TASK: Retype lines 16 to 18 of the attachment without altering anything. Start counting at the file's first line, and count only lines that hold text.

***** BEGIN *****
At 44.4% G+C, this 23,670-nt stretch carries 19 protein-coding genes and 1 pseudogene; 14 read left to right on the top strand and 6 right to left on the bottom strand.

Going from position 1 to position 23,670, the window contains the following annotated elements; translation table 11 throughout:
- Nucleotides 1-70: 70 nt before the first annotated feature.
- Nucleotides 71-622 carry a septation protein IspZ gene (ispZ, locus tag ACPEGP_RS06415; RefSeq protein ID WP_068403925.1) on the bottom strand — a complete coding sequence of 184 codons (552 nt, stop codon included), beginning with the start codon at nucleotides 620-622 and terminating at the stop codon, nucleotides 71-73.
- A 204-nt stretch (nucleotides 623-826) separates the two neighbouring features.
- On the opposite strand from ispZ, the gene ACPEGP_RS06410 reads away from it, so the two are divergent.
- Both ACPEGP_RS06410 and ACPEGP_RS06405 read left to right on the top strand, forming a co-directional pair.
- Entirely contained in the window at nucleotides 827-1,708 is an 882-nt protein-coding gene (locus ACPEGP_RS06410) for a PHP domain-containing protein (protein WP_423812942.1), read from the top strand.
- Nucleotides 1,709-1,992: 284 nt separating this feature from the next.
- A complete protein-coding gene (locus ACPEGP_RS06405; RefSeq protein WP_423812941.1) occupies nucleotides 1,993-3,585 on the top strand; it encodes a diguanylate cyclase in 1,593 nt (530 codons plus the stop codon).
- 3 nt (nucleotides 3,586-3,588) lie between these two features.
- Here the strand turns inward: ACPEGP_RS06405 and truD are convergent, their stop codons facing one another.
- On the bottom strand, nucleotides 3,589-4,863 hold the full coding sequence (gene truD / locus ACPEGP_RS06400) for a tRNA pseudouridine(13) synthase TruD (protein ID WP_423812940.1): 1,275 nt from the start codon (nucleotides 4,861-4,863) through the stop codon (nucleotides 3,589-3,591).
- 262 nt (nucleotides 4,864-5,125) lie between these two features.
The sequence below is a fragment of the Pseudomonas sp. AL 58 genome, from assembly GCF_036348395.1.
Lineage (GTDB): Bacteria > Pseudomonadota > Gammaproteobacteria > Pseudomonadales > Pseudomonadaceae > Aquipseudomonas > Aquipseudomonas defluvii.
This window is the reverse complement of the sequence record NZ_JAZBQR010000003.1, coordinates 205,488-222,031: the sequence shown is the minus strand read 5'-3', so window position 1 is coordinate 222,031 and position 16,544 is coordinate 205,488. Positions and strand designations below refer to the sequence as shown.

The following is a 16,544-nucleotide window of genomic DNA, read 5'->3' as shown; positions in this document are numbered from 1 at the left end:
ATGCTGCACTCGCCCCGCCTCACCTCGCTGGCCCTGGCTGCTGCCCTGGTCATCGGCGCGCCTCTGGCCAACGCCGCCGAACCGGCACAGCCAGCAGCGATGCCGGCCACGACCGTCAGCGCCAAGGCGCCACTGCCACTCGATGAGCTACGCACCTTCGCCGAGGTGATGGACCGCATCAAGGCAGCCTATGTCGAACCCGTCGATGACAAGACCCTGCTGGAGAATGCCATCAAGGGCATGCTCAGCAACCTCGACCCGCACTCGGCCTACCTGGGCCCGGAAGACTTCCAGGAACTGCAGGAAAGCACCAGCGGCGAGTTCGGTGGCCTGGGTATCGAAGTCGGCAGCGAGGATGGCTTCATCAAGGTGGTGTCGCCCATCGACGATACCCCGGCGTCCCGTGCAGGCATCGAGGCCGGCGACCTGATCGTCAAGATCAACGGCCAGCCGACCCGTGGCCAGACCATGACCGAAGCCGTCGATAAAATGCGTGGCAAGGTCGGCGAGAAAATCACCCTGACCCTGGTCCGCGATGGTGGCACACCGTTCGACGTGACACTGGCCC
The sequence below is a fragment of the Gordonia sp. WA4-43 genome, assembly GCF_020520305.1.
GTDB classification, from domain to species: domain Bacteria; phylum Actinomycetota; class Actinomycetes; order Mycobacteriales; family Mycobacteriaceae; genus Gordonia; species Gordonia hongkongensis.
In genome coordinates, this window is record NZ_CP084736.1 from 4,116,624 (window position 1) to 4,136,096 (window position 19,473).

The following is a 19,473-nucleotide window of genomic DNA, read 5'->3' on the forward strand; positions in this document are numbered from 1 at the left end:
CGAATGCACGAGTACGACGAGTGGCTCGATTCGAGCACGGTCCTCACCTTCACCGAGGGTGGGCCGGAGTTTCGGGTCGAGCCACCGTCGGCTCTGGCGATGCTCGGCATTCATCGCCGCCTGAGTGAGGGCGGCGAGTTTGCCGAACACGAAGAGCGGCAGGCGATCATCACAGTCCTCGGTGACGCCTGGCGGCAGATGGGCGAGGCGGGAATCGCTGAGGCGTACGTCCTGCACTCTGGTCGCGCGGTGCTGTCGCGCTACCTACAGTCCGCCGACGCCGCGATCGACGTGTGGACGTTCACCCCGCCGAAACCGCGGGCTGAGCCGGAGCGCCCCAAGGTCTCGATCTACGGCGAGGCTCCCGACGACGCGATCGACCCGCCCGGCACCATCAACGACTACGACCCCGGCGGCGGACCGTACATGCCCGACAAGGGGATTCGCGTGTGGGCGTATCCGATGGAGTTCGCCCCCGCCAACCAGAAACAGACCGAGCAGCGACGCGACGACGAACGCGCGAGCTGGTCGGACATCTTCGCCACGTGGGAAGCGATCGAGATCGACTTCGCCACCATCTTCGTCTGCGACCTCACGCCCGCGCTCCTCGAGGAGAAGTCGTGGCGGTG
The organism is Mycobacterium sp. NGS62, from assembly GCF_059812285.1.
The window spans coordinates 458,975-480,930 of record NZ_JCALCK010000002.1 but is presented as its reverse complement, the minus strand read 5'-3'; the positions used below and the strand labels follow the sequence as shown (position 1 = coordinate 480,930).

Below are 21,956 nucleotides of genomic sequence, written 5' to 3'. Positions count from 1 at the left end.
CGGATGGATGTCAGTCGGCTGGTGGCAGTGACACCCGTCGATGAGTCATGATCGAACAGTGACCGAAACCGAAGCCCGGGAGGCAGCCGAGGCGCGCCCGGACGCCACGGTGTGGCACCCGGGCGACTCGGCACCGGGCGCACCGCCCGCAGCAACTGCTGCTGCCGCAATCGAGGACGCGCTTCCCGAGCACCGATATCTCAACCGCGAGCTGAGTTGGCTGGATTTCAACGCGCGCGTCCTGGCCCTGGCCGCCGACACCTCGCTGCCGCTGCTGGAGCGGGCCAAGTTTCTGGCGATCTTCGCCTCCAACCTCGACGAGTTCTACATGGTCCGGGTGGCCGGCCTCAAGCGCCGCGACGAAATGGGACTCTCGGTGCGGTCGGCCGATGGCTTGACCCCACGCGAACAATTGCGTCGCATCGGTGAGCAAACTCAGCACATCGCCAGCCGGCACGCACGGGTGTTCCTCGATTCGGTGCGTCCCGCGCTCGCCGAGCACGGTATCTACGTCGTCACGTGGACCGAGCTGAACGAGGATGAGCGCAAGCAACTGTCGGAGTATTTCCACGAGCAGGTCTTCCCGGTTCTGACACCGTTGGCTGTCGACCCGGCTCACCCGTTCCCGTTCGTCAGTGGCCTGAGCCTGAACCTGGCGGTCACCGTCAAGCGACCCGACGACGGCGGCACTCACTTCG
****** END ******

Lineage (GTDB): Bacteria > Pseudomonadota > Gammaproteobacteria > Pseudomonadales > Pseudomonadaceae > Aquipseudomonas > Aquipseudomonas defluvii.
This window is the reverse complement of the sequence record NZ_JAZBQR010000003.1, coordinates 205,488-222,031: the sequence shown is the minus strand read 5'-3', so window position 1 is coordinate 222,031 and position 16,544 is coordinate 205,488. Positions and strand designations below refer to the sequence as shown.

The following is a 16,544-nucleotide window of genomic DNA, read 5'->3' as shown; positions in this document are numbered from 1 at the left end: